Wednesday, August 8, 2012

July 2012 federal polling averages

UPDATE: A Forum poll conducted at the end of July and tucked away in a graphic for an article by The National Post was missed, but Forum has just released the data and I have updated the graphics and text below. My apologies.

This being the summer, it is no surprise that only three federal polls were released during the month of July. For that reason, the monthly polling averages have far less to tell us than they usually do. Accordingly, I will not spend too much time analyzing these numbers. I post them more for the sake of continuity.
The weighted average of these three July polls gives the New Democrats 32.6%, down 2.2 points from June. The Conservatives were down 1.2 points to 31.4%, while the Liberals were up 2.3 points to 22.3%.

The Greens were up 0.8 points to 6.7% and the Bloc Québécois was down 0.9 points to 5.1%.

The Conservatives led in the Prairies (34.1%), Ontario (36.3%), and Alberta (55.7%), while the New Democrats led in Atlantic Canada (36.9%), British Columbia (38.8%), and Quebec (39.3%).

The Liberals had their best results in Atlantic Canada (31.6%), the Prairies (23.4%), and Ontario (26.4%).

There was only one poll on approval ratings and none on who Canadians feel is the best person to be Prime Minister.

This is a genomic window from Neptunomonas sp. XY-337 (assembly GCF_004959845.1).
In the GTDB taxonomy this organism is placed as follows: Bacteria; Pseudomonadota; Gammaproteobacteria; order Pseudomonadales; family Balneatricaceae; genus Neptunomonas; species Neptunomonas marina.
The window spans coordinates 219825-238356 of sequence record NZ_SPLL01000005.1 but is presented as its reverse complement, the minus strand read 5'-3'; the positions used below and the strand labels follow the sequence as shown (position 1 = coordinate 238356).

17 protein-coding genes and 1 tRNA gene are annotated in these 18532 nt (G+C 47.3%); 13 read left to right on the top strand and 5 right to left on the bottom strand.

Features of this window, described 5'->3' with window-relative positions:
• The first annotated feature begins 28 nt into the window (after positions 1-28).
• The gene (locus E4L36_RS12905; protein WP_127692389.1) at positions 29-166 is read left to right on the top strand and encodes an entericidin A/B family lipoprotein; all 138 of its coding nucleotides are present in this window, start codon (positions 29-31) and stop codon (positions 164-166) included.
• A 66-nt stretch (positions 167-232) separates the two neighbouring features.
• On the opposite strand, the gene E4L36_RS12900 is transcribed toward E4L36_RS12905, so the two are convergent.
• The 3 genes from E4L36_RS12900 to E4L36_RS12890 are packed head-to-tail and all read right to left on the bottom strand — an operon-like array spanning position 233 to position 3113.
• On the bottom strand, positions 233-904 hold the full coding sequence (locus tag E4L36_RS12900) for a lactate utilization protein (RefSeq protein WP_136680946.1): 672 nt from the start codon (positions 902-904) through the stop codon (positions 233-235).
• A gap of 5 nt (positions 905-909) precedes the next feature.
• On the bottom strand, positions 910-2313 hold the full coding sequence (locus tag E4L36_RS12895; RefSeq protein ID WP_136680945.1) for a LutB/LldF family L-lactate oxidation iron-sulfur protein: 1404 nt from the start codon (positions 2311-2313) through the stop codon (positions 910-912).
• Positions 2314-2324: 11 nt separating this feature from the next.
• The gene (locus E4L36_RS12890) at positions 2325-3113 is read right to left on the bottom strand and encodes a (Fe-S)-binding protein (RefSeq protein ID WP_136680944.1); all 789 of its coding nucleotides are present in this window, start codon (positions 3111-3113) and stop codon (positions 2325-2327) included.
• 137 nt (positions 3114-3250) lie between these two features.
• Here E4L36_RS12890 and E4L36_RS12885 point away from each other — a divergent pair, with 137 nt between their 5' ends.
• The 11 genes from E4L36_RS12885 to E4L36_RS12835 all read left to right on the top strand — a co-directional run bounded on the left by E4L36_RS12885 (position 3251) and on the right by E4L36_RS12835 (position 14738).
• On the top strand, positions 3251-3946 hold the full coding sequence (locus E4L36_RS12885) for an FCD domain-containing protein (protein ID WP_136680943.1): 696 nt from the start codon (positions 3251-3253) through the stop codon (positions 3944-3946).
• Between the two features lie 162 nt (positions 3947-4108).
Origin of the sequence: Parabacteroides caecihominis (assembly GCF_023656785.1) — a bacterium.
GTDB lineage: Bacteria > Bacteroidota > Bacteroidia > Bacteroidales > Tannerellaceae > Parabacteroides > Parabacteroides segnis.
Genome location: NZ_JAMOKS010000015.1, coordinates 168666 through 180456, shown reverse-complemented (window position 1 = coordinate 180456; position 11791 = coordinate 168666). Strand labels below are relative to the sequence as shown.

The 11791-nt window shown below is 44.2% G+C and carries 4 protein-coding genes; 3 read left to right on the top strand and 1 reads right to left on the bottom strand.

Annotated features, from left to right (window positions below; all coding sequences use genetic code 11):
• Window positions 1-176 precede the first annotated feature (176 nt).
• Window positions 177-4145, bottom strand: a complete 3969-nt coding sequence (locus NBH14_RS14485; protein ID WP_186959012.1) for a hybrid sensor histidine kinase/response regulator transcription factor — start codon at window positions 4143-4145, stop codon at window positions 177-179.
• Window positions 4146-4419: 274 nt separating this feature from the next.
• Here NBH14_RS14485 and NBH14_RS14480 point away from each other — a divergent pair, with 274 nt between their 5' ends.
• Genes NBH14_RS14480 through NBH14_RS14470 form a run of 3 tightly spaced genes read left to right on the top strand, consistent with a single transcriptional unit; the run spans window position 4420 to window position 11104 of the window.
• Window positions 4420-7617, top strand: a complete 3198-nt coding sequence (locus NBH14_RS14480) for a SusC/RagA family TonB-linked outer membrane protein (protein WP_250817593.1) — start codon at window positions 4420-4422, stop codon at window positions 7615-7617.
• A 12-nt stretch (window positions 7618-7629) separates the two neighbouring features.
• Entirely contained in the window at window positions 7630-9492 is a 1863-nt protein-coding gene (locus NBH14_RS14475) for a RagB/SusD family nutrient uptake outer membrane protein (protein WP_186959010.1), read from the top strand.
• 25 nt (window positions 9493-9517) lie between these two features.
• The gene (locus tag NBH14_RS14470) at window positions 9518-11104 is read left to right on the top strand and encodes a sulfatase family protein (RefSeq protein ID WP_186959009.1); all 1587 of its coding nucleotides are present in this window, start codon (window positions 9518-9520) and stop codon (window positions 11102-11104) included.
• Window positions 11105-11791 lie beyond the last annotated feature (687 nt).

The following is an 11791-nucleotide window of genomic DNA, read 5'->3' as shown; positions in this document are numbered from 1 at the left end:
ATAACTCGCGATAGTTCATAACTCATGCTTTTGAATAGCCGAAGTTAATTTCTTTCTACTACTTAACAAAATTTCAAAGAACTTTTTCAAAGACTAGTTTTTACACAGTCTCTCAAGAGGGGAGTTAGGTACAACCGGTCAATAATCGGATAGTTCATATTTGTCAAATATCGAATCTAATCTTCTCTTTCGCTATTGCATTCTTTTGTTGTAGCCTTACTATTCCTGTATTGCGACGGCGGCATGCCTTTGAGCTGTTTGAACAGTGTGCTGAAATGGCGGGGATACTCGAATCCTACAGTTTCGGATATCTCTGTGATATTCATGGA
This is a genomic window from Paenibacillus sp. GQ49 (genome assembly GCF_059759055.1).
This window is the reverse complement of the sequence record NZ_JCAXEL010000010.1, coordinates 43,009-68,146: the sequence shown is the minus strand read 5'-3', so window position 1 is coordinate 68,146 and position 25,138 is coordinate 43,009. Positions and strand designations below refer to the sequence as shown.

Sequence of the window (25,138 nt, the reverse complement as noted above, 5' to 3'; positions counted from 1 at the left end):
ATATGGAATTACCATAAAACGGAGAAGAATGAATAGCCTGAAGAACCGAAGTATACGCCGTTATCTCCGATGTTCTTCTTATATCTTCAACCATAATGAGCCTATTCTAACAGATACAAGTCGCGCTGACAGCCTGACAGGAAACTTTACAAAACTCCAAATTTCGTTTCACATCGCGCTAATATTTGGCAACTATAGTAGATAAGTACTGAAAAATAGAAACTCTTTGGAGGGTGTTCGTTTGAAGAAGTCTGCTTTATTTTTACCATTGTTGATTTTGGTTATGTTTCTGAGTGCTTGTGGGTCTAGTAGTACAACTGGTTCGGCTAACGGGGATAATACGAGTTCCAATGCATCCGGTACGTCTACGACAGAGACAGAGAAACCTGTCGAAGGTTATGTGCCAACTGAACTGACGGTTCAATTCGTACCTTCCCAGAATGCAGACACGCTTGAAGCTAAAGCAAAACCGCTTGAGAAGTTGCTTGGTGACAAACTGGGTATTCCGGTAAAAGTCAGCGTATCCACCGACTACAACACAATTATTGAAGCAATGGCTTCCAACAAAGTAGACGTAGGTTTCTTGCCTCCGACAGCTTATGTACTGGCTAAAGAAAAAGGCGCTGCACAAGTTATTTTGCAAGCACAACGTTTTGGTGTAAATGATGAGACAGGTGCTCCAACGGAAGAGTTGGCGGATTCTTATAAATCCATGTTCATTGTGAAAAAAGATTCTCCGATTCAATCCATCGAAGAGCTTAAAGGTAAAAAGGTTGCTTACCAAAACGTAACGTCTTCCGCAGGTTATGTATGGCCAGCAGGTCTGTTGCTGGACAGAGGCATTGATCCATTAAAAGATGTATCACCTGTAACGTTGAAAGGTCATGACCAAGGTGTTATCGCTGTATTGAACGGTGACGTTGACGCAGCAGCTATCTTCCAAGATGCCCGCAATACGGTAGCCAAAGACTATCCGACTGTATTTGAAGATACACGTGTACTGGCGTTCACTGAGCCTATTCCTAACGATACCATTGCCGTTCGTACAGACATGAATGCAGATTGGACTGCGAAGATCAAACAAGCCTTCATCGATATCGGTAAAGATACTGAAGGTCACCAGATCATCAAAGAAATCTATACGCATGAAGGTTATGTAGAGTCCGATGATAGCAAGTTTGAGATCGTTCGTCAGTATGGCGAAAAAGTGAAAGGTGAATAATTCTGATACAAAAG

In terms of seats, the Conservatives would win 127 on these support levels, with the New Democrats taking 119, the Liberals 59, the Bloc Québécois two, and the Greens one. Compared to June, that is a loss of six seats for the Tories, three for the Bloc, and two for the New Democrats. The Liberals are up 11 seats.
The numbers in British Columbia and the Prairies are pretty good for the New Democrats, but the Conservatives' strength in Ontario (and Alberta, of course) gives them the edge.

A rough estimate puts the Conservatives at 143 seats, the New Democrats at 128, and the Liberals at 64 in the expanded 338-seat House.

If they were so inclined, the New Democrats and Liberals could come together to govern with a majority, which is a dangerous situation for the Conservatives. It will be a majority or bust for the Tories in 2015 after nine years in power. That is, of course, unless the New Democrats and Liberals rule out any sort of cooperation. The identity of the next leader of the Liberal Party may play a role in how that plays out.